The new keycaps are also excellent. KSA is very close to SA (Keychron says its ‘caps are more ergonomic but doesn’t explain how), which means they’re tall. The additional space under each keycap also enhances the keyboard’s deeper sound. I was also surprised by just how thick they are. At 1.6mm, they’re satisfyingly solid under the fingers.

Like all of the Q-series keyboards, the Q1 Pro only gets better with modding. The force break mod (or second gasket that goes between the two halves of the case) is surely better than nothing, but I found that adding some extra small pieces of tape around the screw holes improved the sound further. I also added a layer of 1mm Kilmat automotive sound dampener to the bottom of the case, and removed the lightweight foam that was installed originally. Finally, I added a layer of tape to the bottom of the PCB to add some extra pop to the sound profile.

The stabilizers were already pre-lubed and were done well enough that I didn’t need to go back for re-tuning, but I did swap out to a set of Keychron’s black transparent polycarbonate keycaps to let the RGB shine through a bit more. The result looks, sounds, and feels great and is a better competitor for more expensive custom keyboards than any Q-board that came before it.

Finally, Keychron seems to have cracked the nut with Bluetooth performance. It’s able to connect quickly and reliably, though I did find that the transmission distance isn’t quite as far as my K3 Pro. Still, for use at a desk or with a laptop it’s perfectly fine. The only thing I wish is that Keychron added 2.4GHz connectivity for low-latency gaming. If you’re playing first-person shooters, you’ll still want to plug in for the best gaming experience.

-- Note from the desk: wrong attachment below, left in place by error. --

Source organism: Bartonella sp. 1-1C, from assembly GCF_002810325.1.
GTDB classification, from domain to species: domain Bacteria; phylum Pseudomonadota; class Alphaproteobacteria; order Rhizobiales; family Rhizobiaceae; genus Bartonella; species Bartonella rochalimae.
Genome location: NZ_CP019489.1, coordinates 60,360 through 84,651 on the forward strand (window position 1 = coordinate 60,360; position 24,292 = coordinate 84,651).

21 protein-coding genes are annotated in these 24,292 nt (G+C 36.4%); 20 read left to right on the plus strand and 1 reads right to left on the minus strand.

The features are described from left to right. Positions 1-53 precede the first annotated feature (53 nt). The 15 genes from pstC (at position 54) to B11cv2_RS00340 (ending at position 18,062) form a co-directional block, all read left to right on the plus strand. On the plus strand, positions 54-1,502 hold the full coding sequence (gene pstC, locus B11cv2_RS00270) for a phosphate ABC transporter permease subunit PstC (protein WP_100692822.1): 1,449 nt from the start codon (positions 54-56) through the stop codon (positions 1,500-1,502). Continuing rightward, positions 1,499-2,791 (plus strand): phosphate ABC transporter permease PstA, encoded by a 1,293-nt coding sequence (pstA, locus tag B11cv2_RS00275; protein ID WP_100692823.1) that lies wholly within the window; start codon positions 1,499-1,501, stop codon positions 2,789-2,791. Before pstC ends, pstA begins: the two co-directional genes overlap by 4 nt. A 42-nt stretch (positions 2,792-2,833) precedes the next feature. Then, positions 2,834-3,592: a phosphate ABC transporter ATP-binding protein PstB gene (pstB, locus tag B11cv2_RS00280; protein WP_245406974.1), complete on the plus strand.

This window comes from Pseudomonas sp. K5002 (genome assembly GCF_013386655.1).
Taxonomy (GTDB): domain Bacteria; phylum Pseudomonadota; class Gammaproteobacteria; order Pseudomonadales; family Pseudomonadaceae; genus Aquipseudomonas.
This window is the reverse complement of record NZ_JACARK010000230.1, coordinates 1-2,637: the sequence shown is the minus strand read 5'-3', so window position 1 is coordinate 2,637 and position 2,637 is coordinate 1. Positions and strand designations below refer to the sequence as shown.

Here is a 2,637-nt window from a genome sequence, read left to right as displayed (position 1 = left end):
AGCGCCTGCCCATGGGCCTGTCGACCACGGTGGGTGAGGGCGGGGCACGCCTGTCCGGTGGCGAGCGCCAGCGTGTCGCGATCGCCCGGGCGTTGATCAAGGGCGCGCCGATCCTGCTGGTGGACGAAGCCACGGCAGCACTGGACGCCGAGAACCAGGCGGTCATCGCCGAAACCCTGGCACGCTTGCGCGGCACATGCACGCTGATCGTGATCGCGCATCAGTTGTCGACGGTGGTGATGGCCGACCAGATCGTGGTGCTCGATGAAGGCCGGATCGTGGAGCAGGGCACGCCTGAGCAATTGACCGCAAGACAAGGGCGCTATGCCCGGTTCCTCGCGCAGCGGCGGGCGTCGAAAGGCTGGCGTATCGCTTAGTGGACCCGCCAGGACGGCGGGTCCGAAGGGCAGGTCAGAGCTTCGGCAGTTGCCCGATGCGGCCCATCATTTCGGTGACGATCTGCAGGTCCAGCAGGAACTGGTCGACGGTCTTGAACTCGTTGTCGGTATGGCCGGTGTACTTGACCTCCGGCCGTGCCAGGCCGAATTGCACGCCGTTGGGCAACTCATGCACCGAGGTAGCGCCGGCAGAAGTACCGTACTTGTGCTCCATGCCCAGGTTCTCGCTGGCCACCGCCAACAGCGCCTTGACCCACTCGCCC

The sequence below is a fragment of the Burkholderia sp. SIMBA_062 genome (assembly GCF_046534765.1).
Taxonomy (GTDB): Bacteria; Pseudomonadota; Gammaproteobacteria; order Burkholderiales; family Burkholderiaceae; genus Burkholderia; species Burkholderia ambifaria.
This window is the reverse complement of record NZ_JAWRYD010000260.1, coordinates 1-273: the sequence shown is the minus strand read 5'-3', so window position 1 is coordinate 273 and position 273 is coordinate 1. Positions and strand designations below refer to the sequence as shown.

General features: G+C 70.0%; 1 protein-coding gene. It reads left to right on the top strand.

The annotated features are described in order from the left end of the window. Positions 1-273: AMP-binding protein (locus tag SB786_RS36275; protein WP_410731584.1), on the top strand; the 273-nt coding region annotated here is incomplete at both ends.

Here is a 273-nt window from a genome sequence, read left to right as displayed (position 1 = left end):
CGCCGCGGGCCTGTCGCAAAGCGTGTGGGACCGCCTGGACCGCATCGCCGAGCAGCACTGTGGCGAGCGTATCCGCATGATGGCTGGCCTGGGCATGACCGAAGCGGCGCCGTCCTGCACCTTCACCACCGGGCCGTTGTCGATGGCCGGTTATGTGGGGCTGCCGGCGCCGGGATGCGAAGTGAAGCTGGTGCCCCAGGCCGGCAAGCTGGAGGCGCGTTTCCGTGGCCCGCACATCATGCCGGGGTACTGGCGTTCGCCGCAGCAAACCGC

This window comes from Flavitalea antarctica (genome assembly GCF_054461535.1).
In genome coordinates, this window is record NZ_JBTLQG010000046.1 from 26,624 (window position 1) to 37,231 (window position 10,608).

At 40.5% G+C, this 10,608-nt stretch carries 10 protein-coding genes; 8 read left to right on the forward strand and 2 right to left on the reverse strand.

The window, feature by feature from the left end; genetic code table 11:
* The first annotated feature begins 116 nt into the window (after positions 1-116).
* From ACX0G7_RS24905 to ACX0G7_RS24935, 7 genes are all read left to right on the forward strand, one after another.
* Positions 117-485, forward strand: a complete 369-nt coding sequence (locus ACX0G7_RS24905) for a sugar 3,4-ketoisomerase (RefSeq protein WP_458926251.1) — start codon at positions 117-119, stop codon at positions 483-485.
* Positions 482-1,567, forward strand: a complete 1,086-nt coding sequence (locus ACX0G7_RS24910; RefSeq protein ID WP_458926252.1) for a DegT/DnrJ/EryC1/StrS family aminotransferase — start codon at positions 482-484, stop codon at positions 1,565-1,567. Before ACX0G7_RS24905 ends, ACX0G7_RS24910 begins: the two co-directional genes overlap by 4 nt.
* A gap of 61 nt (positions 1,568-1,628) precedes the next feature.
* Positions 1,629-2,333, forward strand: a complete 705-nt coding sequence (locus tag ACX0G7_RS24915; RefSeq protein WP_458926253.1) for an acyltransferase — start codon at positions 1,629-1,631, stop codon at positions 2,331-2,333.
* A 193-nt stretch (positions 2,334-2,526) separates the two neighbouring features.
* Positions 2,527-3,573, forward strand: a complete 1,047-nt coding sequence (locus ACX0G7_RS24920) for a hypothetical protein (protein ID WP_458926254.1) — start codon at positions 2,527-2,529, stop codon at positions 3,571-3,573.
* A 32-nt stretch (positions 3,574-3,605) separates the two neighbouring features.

Final Thoughts

The Q1 Pro isn’t a reinvention of the classic Keychron Q1 but it’s a big enough evolution that I would recommend any new buyer to choose it over the original. The improved sound, feel, and connectivity make it the best Q-series entry to date, especially if you’re willing to take the time to add a few custom mods.

The product described in this article was provided by the manufacturer for evaluation purposes.

8.5 Great
  • Keychron Pro switches are great!
  • Improved sound and feel
  • New keycap colors are excellent
  • Same great design, including stellar programmability
  • Bluetooth connectivity
  • Tall profile won’t be for everyone
  • Sound is better but still requires mods to sound its best
  • No 2.4GHz wireless


Christopher Coke

Chris cut his teeth on MMOs in the late 90s with text-based MUDs. He’s written about video games for many different sites but has made MMORPG his home since 2013. Today, he acts as Hardware and Technology Editor, lead tech reviewer, and continues to love and write about games every chance he gets. Follow him on Twitter: @GameByNight